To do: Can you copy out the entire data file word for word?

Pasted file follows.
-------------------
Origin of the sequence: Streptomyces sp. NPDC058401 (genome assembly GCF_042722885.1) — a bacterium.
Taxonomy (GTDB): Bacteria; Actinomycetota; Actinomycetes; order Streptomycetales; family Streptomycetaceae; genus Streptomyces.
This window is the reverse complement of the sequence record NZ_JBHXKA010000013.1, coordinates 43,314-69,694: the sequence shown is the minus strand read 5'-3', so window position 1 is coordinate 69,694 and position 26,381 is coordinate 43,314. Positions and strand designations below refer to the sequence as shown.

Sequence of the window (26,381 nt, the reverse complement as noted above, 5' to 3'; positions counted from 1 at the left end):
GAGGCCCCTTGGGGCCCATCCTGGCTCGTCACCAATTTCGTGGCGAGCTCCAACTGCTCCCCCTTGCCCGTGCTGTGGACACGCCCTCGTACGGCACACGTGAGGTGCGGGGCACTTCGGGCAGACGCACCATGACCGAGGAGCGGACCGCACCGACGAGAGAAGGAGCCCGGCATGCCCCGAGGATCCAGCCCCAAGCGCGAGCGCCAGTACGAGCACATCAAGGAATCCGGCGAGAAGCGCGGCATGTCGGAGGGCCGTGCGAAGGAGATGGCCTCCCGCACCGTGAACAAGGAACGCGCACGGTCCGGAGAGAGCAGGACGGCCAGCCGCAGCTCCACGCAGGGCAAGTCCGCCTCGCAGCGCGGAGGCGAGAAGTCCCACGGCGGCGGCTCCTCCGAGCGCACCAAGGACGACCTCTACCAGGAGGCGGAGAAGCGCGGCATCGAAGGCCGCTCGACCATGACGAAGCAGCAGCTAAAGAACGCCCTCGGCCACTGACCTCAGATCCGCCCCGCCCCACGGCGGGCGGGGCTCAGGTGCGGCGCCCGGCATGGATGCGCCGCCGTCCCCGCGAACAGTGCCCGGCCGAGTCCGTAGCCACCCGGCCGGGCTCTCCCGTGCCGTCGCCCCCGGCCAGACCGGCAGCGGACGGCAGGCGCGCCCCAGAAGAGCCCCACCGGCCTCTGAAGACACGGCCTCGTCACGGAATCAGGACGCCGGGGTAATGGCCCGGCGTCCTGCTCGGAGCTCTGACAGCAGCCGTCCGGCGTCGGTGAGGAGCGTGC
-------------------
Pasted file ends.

Origin of the sequence: Streptomyces sp. NPDC058401 (genome assembly GCF_042722885.1) — a bacterium.
Taxonomy (GTDB): Bacteria; Actinomycetota; Actinomycetes; order Streptomycetales; family Streptomycetaceae; genus Streptomyces.
This window is the reverse complement of the sequence record NZ_JBHXKA010000013.1, coordinates 43,314-69,694: the sequence shown is the minus strand read 5'-3', so window position 1 is coordinate 69,694 and position 26,381 is coordinate 43,314. Positions and strand designations below refer to the sequence as shown.

Sequence of the window (26,381 nt, the reverse complement as noted above, 5' to 3'; positions counted from 1 at the left end):
GAGGCCCCTTGGGGCCCATCCTGGCTCGTCACCAATTTCGTGGCGAGCTCCAACTGCTCCCCCTTGCCCGTGCTGTGGACACGCCCTCGTACGGCACACGTGAGGTGCGGGGCACTTCGGGCAGACGCACCATGACCGAGGAGCGGACCGCACCGACGAGAGAAGGAGCCCGGCATGCCCCGAGGATCCAGCCCCAAGCGCGAGCGCCAGTACGAGCACATCAAGGAATCCGGCGAGAAGCGCGGCATGTCGGAGGGCCGTGCGAAGGAGATGGCCTCCCGCACCGTGAACAAGGAACGCGCACGGTCCGGAGAGAGCAGGACGGCCAGCCGCAGCTCCACGCAGGGCAAGTCCGCCTCGCAGCGCGGAGGCGAGAAGTCCCACGGCGGCGGCTCCTCCGAGCGCACCAAGGACGACCTCTACCAGGAGGCGGAGAAGCGCGGCATCGAAGGCCGCTCGACCATGACGAAGCAGCAGCTAAAGAACGCCCTCGGCCACTGACCTCAGATCCGCCCCGCCCCACGGCGGGCGGGGCTCAGGTGCGGCGCCCGGCATGGATGCGCCGCCGTCCCCGCGAACAGTGCCCGGCCGAGTCCGTAGCCACCCGGCCGGGCTCTCCCGTGCCGTCGCCCCCGGCCAGACCGGCAGCGGACGGCAGGCGCGCCCCAGAAGAGCCCCACCGGCCTCTGAAGACACGGCCTCGTCACGGAATCAGGACGCCGGGGTAATGGCCCGGCGTCCTGCTCGGAGCTCTGACAGCAGCCGTCCGGCGTCGGTGAGGAGCGTGC